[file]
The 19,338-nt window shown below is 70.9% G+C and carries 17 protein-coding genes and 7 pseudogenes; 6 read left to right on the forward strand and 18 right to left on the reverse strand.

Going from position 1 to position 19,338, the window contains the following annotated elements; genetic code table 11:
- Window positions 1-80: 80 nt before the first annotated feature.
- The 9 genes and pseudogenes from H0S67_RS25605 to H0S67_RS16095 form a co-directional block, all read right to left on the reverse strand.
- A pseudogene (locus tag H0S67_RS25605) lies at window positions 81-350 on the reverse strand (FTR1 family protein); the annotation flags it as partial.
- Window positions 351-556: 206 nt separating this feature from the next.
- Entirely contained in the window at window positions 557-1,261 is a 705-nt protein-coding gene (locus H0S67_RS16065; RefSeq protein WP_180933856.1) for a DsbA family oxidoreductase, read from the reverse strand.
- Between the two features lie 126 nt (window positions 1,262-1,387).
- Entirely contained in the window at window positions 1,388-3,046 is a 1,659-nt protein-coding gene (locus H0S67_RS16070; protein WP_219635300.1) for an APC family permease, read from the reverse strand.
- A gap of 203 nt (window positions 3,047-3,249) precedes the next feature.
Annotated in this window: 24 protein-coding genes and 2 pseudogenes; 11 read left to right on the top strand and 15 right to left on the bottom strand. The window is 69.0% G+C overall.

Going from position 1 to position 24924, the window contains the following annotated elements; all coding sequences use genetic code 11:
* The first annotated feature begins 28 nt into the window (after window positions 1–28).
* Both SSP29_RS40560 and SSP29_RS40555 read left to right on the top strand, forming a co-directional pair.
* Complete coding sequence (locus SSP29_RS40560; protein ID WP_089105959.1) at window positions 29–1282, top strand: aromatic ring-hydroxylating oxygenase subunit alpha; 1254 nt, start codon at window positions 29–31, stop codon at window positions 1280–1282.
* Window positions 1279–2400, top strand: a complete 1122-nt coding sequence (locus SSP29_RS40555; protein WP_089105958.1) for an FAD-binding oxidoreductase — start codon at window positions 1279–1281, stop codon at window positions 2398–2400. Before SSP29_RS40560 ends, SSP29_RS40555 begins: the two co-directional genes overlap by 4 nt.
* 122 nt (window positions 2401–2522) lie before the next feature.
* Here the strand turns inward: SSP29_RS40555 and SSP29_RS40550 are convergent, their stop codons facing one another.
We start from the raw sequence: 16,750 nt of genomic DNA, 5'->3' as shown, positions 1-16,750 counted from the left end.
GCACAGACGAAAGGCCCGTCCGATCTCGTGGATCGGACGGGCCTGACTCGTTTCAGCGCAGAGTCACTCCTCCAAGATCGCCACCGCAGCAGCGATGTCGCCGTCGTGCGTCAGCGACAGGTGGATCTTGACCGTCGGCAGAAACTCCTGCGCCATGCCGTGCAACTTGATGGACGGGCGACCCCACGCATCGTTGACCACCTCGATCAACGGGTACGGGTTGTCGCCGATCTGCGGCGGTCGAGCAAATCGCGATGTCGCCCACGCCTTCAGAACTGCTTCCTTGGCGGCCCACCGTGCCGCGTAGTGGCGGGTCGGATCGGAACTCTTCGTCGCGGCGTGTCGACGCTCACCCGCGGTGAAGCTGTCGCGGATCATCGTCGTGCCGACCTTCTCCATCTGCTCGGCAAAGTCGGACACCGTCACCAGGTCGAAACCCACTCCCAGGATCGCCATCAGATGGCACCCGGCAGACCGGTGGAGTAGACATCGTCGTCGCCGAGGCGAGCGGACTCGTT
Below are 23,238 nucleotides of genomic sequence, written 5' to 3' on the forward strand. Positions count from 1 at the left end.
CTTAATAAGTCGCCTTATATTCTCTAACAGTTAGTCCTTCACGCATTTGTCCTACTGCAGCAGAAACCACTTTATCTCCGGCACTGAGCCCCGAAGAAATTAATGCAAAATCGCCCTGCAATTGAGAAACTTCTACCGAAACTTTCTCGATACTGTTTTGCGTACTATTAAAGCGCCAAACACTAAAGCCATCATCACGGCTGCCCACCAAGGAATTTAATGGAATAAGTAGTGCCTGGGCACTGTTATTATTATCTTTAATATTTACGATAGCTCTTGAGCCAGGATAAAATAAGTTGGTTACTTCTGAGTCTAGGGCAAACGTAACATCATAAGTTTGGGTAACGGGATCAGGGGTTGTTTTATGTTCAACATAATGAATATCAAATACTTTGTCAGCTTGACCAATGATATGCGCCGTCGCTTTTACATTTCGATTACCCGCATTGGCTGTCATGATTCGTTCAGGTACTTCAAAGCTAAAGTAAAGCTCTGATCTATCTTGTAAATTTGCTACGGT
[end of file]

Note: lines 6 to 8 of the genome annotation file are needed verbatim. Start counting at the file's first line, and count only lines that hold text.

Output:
- Window positions 351-556: 206 nt separating this feature from the next.
- Entirely contained in the window at window positions 557-1,261 is a 705-nt protein-coding gene (locus H0S67_RS16065; RefSeq protein WP_180933856.1) for a DsbA family oxidoreductase, read from the reverse strand.
- Between the two features lie 126 nt (window positions 1,262-1,387).